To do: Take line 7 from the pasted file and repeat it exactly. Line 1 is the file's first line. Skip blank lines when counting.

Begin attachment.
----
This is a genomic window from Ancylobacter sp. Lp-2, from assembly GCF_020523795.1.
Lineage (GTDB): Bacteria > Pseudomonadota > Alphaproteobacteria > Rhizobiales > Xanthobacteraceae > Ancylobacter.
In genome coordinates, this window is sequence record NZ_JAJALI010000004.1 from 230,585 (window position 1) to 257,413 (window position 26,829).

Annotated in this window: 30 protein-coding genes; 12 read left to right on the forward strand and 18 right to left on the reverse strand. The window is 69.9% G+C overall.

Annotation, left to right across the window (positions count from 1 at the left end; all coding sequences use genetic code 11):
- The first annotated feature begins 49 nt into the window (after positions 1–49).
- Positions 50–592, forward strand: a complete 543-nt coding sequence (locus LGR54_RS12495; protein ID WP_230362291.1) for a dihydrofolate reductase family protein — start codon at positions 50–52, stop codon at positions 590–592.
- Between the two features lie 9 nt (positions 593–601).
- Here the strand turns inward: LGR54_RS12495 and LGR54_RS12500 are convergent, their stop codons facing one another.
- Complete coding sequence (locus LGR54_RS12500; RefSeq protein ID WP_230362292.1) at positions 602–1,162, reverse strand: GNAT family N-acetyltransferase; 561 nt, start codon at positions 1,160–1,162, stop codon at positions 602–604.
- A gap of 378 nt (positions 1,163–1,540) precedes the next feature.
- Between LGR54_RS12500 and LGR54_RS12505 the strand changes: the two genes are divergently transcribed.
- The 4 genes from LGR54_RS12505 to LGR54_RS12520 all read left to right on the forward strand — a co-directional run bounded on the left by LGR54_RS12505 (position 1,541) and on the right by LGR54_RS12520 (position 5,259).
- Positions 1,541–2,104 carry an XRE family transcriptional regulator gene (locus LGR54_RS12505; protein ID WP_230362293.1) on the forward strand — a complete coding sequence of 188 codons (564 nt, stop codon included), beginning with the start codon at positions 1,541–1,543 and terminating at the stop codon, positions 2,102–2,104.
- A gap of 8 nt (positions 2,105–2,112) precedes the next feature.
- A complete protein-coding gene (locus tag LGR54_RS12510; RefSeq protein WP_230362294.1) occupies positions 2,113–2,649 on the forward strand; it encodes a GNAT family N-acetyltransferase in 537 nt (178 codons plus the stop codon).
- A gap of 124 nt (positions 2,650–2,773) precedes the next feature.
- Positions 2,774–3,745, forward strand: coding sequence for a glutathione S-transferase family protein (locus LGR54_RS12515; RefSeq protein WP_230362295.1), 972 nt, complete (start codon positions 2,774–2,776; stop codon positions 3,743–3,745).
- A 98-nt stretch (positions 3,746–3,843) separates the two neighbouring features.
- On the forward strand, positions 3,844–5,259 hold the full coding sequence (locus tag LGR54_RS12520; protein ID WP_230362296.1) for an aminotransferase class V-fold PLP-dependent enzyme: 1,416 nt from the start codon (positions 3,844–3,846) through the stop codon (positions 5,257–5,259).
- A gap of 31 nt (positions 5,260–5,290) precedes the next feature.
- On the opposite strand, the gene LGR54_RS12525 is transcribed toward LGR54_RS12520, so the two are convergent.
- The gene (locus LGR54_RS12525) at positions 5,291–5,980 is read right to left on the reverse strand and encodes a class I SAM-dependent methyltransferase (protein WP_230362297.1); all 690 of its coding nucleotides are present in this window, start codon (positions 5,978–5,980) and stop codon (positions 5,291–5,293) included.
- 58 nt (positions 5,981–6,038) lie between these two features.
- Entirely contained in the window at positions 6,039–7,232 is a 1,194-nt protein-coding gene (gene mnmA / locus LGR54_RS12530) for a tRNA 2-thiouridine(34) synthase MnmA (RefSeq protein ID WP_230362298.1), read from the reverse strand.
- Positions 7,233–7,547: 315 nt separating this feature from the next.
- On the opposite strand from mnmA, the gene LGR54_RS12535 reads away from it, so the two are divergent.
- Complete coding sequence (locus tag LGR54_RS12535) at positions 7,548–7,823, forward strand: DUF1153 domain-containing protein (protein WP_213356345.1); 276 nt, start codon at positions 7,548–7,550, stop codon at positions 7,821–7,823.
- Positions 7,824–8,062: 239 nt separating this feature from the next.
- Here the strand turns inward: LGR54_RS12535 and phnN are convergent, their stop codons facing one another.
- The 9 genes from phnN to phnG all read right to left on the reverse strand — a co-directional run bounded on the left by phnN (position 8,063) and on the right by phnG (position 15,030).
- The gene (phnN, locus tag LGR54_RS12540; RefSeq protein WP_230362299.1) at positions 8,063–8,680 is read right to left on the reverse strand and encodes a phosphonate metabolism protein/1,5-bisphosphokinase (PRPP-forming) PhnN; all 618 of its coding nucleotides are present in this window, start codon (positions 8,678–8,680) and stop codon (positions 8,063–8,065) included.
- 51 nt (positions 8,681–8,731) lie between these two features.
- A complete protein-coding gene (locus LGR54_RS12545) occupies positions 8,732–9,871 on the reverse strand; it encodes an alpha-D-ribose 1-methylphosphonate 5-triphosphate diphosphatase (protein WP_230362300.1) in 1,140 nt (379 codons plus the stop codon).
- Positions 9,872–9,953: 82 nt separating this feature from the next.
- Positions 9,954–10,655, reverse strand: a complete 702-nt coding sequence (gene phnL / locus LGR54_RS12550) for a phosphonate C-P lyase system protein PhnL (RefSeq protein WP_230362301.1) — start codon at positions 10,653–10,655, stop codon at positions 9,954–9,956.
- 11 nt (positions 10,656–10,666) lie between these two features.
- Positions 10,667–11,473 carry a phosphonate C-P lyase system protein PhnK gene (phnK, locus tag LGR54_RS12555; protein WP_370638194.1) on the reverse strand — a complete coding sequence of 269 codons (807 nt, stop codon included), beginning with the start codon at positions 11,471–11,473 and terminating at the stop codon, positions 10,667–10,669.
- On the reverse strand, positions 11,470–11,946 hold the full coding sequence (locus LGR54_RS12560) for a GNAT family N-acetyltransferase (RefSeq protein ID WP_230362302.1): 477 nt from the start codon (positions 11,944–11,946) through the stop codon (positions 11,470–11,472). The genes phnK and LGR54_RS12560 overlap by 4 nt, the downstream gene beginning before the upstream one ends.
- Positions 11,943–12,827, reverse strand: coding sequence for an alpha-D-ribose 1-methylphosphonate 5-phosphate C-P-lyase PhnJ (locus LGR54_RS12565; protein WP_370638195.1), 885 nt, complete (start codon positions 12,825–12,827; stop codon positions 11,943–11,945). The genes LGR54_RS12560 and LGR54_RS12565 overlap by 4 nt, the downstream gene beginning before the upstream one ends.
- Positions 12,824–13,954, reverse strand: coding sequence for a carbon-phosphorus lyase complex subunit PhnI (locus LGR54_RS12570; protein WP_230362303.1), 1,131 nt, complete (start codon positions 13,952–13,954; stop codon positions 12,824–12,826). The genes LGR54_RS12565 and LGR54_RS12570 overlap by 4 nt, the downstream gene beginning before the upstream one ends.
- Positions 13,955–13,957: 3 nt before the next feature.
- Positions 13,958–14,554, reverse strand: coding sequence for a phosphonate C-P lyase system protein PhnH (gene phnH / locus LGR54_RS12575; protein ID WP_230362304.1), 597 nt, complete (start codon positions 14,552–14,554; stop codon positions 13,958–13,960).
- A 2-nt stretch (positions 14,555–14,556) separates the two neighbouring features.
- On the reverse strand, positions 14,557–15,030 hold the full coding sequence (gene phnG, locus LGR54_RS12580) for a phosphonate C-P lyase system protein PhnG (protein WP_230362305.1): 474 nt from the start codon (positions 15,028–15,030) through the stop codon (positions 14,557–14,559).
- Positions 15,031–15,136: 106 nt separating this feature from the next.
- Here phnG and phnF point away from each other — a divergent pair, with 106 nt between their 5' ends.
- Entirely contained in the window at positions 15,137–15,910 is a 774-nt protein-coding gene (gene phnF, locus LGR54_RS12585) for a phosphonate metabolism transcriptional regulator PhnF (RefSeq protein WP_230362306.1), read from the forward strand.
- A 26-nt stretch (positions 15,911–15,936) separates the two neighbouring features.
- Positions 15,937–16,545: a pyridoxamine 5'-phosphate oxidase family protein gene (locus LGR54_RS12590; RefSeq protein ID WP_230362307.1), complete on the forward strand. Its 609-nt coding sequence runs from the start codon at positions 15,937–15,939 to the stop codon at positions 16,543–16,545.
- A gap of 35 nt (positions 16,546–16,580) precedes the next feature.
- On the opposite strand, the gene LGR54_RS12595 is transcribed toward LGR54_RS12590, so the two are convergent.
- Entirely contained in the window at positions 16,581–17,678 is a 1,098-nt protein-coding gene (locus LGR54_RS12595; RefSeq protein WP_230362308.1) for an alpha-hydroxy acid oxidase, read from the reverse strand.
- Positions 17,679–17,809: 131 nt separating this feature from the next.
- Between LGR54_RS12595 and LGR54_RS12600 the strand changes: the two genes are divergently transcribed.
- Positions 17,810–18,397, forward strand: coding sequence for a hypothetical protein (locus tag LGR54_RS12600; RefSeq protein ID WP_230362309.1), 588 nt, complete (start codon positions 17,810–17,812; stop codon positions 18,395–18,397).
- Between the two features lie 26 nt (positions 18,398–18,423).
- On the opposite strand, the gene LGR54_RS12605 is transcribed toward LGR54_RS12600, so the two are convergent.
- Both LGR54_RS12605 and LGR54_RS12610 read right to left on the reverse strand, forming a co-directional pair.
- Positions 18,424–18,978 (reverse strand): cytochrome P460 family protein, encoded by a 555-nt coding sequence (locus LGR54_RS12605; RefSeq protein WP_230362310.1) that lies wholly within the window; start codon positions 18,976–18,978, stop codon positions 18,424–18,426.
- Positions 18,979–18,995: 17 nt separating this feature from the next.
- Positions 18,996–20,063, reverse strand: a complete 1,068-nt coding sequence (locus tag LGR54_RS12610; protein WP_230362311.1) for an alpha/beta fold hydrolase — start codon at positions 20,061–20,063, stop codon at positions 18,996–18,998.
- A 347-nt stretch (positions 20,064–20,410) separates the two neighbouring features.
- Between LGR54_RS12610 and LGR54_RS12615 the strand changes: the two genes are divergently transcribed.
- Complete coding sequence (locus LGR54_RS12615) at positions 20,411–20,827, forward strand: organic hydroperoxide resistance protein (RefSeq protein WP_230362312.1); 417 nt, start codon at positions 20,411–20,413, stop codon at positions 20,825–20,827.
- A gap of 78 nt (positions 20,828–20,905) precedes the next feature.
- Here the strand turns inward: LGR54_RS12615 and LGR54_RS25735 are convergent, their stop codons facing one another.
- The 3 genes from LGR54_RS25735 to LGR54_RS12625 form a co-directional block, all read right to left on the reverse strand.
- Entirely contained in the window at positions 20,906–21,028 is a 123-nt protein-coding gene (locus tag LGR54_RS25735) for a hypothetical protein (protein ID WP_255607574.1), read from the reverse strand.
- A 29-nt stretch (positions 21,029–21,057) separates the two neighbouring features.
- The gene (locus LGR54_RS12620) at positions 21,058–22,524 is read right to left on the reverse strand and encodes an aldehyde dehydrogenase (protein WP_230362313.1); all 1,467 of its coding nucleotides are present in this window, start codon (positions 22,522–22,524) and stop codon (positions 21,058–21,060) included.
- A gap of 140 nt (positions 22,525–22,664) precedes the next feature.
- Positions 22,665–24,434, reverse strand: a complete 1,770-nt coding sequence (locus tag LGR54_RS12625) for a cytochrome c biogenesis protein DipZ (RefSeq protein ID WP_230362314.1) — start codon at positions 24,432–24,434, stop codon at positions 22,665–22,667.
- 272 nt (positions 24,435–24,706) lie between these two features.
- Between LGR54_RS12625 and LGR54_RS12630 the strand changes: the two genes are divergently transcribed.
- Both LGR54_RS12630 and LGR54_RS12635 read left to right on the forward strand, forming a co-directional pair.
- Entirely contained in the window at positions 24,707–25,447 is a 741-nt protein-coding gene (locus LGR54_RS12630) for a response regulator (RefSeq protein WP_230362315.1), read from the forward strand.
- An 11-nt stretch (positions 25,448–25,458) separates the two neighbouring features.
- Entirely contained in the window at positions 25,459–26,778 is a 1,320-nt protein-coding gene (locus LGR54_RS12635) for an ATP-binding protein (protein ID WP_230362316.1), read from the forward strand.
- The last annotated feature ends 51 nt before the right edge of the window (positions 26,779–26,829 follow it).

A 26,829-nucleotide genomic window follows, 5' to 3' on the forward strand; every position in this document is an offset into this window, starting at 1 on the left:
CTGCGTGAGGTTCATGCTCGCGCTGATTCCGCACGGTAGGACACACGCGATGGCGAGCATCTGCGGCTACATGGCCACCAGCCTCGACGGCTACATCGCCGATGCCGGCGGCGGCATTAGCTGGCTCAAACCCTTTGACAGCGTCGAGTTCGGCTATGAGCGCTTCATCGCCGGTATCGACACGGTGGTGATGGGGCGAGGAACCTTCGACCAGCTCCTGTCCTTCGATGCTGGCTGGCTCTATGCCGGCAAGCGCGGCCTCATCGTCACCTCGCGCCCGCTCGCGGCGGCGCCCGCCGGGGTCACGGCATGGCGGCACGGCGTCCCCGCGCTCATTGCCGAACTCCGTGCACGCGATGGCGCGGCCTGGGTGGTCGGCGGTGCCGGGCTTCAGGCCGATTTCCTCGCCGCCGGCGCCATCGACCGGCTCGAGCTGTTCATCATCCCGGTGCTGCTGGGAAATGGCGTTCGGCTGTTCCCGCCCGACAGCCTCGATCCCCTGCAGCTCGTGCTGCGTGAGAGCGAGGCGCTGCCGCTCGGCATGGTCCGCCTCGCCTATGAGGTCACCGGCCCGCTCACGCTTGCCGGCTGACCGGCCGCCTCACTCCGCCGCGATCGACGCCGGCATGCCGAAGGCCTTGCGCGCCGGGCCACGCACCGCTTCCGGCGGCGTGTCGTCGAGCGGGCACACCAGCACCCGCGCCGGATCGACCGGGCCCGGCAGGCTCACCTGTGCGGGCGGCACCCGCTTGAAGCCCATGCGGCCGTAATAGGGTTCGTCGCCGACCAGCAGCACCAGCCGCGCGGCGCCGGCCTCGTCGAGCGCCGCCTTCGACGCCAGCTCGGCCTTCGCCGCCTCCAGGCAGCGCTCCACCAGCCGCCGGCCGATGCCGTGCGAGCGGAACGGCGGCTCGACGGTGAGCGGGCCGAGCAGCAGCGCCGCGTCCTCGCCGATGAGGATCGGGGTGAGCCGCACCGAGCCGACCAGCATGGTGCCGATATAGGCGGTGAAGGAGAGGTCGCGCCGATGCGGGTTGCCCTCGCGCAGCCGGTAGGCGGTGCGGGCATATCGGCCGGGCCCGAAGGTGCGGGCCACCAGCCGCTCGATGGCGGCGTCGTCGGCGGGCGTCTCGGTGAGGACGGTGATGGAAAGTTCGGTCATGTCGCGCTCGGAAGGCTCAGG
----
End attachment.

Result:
- Positions 50–592, forward strand: a complete 543-nt coding sequence (locus LGR54_RS12495; protein ID WP_230362291.1) for a dihydrofolate reductase family protein — start codon at positions 50–52, stop codon at positions 590–592.